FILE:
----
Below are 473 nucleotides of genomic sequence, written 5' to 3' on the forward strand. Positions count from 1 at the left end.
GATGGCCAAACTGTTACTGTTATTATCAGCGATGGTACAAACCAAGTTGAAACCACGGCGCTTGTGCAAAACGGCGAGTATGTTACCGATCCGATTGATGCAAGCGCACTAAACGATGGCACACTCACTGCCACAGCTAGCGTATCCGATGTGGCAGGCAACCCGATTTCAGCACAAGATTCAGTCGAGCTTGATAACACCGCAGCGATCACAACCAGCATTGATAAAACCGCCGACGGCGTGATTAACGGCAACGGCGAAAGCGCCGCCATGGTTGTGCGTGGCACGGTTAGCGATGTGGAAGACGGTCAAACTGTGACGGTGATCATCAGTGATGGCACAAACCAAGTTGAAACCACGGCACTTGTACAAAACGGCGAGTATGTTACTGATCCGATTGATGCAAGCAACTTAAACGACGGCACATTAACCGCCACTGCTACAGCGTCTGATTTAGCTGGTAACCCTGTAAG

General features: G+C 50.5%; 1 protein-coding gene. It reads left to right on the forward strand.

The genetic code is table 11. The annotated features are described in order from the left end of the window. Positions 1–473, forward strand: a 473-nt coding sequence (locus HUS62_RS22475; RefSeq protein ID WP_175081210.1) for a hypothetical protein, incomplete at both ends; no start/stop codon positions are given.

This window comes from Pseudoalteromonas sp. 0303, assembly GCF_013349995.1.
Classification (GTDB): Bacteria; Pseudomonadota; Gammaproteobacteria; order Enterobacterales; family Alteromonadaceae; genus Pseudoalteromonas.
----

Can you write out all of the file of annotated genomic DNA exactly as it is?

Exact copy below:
Below are 473 nucleotides of genomic sequence, written 5' to 3' on the forward strand. Positions count from 1 at the left end.
GATGGCCAAACTGTTACTGTTATTATCAGCGATGGTACAAACCAAGTTGAAACCACGGCGCTTGTGCAAAACGGCGAGTATGTTACCGATCCGATTGATGCAAGCGCACTAAACGATGGCACACTCACTGCCACAGCTAGCGTATCCGATGTGGCAGGCAACCCGATTTCAGCACAAGATTCAGTCGAGCTTGATAACACCGCAGCGATCACAACCAGCATTGATAAAACCGCCGACGGCGTGATTAACGGCAACGGCGAAAGCGCCGCCATGGTTGTGCGTGGCACGGTTAGCGATGTGGAAGACGGTCAAACTGTGACGGTGATCATCAGTGATGGCACAAACCAAGTTGAAACCACGGCACTTGTACAAAACGGCGAGTATGTTACTGATCCGATTGATGCAAGCAACTTAAACGACGGCACATTAACCGCCACTGCTACAGCGTCTGATTTAGCTGGTAACCCTGTAAG

General features: G+C 50.5%; 1 protein-coding gene. It reads left to right on the forward strand.

The genetic code is table 11. The annotated features are described in order from the left end of the window. Positions 1–473, forward strand: a 473-nt coding sequence (locus HUS62_RS22475; RefSeq protein ID WP_175081210.1) for a hypothetical protein, incomplete at both ends; no start/stop codon positions are given.

This window comes from Pseudoalteromonas sp. 0303, assembly GCF_013349995.1.
Classification (GTDB): Bacteria; Pseudomonadota; Gammaproteobacteria; order Enterobacterales; family Alteromonadaceae; genus Pseudoalteromonas.